What Is Money, Anyway?
April 14, 2022
Is gold the same as money? It depends on who’s holding it
There’s a lot of debate surrounding gold as “money”. Sure, it’s a monetary metal, but not every country or region within a country considers it as “legal tender.” Yet, the Bank of International Settlements consider gold (if not silver) as an M1 asset class. It means that banks can store gold alongside other currencies because the yellow metal is virtually synonymous with money.
From a plain everyday perspective, however, things look a little bit different.
Money means something different on the street
When we think about money, or the concept of money, the first thing that often comes to mind is cash in our pocket or bank. We think of the “currency” we use to buy stuff. Money can be paper, coin, or digital assets accessed through debit or credit cards.
This is how we typically understand money, plain and simple. Yet, there’s more to it and we know it. If we just dig a little deeper, a bunch of questions surface: What gives money its value? Why do some currencies have more value than others? If gold isn’t legal tender in most places, why do banks and central banks stash it?
Before we answer these questions, let’s step back and lay out what all forms of money must have in common. In other words, there’s only one thing that gives money its value: purchasing power.
The essence of money is in its purchasing power
If you were to live the rest of your life stranded on an island with just a handful of people, then a boatload of US dollars would probably be worthless. The dollars may be useful where civilization exists, but for you and your unlucky neighbors, money might mean something completely different. Like food, clothes, and other tradable items not easily obtainable or produced.
The main point: money is not the physical “object” itself, but rather, the “purchasing power” it gives us.
Now you understand the importance of purchasing power. But still, what’s money? What are its characteristics?
Money’s traditional characteristics
Here’s an “OG” take on what all forms of money must have in order to function.
- Durability: A currency must be physically stable enough to be used in multiple transactions.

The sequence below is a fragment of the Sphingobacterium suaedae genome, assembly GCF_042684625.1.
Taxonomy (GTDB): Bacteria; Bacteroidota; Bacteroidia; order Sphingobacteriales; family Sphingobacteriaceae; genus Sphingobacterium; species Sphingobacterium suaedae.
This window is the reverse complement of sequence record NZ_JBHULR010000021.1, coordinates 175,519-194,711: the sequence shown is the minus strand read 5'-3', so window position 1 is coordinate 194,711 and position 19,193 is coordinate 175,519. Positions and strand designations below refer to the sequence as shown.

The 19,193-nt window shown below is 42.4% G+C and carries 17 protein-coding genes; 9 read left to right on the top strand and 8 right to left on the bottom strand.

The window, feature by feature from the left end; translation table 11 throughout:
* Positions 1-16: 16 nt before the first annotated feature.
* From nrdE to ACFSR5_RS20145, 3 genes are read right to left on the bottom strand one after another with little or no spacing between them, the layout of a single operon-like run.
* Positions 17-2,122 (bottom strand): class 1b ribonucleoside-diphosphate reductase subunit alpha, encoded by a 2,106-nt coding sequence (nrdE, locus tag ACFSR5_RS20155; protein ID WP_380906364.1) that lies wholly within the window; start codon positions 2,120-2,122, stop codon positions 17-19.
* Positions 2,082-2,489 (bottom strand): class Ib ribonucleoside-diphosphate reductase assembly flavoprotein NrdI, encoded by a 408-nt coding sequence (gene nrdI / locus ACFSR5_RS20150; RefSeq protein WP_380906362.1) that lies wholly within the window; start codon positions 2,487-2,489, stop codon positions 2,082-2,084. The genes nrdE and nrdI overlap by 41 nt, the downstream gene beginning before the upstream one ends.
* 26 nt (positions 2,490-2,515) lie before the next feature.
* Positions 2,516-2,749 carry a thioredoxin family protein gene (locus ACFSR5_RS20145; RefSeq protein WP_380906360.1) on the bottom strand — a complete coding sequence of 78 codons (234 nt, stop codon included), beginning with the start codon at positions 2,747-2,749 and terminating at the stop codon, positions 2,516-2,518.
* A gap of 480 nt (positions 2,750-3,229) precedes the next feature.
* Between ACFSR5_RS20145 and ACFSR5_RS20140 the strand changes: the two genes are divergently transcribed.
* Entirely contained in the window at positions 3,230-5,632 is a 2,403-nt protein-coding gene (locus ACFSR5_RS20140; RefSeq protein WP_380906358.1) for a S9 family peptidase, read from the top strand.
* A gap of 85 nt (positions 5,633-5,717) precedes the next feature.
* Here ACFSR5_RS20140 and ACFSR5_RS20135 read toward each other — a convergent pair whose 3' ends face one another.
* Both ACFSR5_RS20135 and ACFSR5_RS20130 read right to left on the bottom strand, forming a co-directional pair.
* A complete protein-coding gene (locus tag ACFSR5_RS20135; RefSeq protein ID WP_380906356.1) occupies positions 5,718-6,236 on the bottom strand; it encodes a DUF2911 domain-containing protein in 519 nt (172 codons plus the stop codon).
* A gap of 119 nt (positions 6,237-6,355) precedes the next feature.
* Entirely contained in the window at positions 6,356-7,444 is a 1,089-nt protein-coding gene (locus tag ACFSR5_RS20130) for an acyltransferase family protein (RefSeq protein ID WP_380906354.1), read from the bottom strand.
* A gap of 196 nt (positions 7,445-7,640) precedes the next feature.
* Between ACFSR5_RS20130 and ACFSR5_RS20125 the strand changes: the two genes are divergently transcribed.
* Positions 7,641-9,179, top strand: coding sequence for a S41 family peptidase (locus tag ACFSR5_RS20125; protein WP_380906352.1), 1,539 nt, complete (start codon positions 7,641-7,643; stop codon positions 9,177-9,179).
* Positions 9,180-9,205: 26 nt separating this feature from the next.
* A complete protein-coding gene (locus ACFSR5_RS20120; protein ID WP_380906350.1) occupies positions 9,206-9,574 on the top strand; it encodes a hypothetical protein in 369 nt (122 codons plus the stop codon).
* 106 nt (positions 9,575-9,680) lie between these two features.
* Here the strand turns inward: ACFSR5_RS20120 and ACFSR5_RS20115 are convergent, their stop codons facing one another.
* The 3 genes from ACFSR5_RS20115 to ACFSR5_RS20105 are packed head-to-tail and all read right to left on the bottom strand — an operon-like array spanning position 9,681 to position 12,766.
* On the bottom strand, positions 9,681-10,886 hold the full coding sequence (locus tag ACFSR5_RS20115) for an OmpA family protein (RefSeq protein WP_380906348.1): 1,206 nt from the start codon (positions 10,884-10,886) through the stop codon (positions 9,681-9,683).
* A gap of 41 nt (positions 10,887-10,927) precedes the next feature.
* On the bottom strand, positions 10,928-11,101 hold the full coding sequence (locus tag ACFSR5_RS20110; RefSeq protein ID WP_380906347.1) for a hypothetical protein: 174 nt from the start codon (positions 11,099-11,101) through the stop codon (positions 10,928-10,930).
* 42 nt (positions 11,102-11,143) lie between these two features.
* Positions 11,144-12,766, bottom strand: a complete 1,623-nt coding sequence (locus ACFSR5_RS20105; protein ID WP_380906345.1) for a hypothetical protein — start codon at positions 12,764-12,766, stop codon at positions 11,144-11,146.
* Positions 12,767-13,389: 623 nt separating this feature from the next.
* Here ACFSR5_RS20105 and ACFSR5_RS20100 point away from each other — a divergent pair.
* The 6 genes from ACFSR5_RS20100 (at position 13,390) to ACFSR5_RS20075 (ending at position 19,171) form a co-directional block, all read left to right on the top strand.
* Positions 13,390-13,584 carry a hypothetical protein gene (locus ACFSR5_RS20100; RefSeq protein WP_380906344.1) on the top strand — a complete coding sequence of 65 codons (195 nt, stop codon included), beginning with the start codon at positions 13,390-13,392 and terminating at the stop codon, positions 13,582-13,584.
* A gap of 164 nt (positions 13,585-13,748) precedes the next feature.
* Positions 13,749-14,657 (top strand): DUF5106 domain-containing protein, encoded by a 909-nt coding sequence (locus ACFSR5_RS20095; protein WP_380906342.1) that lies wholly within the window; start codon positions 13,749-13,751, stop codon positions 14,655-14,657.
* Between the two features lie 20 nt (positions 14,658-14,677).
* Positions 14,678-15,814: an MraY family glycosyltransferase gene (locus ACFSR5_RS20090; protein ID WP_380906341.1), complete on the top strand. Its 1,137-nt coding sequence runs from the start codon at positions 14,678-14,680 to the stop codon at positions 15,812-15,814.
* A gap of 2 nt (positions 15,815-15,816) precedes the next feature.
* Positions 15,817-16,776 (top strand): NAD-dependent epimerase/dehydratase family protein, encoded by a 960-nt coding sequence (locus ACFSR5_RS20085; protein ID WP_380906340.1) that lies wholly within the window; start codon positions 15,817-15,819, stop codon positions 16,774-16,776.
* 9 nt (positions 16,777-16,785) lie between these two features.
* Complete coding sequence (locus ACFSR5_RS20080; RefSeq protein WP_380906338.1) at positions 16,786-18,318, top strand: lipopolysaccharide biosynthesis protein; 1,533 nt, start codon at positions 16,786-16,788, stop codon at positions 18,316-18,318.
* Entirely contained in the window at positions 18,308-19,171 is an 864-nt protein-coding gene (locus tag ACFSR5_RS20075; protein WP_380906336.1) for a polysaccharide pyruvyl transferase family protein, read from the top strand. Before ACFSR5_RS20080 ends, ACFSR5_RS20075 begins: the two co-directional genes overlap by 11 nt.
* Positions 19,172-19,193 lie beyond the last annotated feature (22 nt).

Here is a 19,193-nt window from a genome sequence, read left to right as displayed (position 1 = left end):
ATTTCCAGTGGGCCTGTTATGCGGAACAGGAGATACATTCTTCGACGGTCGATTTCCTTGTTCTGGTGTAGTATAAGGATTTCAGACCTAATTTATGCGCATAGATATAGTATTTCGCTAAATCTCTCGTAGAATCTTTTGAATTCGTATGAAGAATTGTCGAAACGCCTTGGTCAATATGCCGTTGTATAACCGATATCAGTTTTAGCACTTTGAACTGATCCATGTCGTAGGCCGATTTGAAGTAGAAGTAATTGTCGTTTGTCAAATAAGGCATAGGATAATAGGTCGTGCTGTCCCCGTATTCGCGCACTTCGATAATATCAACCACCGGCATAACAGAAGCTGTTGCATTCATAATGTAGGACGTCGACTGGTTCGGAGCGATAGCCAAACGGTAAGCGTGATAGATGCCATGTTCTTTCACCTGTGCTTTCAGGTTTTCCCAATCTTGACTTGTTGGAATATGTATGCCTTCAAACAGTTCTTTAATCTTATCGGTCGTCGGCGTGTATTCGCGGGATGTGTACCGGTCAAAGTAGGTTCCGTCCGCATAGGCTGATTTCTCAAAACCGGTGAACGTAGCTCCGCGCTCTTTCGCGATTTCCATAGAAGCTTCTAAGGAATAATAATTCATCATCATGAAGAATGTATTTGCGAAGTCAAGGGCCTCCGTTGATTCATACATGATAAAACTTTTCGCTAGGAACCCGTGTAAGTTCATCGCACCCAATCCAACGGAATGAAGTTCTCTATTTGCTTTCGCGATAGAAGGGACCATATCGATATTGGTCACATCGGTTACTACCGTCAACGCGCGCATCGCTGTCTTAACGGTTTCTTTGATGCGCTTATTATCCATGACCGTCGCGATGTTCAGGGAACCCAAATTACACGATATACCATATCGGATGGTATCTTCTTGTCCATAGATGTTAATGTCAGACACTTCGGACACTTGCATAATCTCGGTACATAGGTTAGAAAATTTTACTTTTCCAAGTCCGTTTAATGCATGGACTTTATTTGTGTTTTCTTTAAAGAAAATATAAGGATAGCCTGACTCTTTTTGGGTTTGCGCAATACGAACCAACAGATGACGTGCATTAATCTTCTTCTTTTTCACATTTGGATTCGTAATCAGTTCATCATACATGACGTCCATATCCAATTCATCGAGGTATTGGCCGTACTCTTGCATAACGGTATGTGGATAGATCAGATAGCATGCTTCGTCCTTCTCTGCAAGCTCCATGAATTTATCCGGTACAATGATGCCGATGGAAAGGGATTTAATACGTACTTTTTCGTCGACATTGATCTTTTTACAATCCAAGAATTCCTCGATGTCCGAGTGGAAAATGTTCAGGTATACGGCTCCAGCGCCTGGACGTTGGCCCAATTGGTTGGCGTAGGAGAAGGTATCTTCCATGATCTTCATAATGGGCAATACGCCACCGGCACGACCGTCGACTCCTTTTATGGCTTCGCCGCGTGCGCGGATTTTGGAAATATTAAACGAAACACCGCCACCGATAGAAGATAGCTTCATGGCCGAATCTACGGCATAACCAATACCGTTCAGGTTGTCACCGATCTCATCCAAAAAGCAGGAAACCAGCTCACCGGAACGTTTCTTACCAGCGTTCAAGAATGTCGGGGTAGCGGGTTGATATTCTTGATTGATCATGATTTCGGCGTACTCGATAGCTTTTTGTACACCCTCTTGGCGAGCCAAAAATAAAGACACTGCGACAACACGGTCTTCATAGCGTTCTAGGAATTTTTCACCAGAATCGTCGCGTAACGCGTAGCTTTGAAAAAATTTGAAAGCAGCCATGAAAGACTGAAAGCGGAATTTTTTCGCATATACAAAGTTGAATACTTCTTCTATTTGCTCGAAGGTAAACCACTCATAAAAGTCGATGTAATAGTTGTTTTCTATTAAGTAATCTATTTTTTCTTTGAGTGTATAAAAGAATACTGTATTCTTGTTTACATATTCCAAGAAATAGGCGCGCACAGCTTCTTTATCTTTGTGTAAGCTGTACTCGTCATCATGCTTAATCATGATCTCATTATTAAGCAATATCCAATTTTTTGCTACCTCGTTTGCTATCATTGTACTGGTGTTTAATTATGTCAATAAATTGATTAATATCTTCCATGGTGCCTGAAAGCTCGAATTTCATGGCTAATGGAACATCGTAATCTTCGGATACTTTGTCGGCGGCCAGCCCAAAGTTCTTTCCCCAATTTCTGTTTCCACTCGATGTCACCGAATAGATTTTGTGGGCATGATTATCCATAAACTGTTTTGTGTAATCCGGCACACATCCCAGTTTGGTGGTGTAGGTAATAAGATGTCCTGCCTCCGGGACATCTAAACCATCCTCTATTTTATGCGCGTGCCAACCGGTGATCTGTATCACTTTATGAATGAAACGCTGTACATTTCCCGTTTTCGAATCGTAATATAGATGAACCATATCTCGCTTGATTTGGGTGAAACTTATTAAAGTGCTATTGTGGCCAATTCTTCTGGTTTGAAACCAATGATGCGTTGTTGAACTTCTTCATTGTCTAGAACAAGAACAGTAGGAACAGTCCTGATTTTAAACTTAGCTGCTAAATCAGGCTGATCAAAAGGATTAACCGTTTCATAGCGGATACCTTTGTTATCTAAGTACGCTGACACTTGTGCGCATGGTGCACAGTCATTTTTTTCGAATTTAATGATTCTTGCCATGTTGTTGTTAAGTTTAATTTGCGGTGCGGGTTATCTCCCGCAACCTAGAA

- Portability: If a currency isn’t easily transportable, its transactions might become less efficient and perhaps more costly due to time and labor.
- Divisibility: A currency should have the capacity to be broken down into smaller units to accommodate a wide range of prices.
- Uniformity: A currency’s multiples must have the same physical attributes as another of equal value.
- Fungibility: Currency denominations should be interchangeable in value across a given monetary regime. One hundred pennies should be the same as one dollar, and that type of value relationship should not change.
- Limited Supply: A currency that can easily be produced or reproduced will have less value than a currency that is relatively scarce.
- Acceptability: If people don’t have enough confidence in a currency to use it to buy or sell goods, then that currency loses its function as money.
As long as a currency can satisfy these six criteria, then it can function as money. This brings us to the next question: how many functions can money have?
The different uses of money
The most common use for money would be to buy something with it. There are, however. a few more ways to use money besides purchases. But since it’s the most practical use case, let’s go ahead and start with that first.
- Medium of exchange. If you want an apple, you can always trade another good in exchange for an apple. Like a banana. This is called “bartering.” But what if your prospective trade partner doesn’t want a banana in exchange? In that case, you’ll need an “intermediary” medium of exchange. This is where money comes in handy.
- Unit of account. Another benefit of money is that it can convert the ”qualitative” value of a good into a “quantifiable” figure. It assigns price to value. The price may change from time to time and so might the value, but at least both can be measured according to money as a unit of account.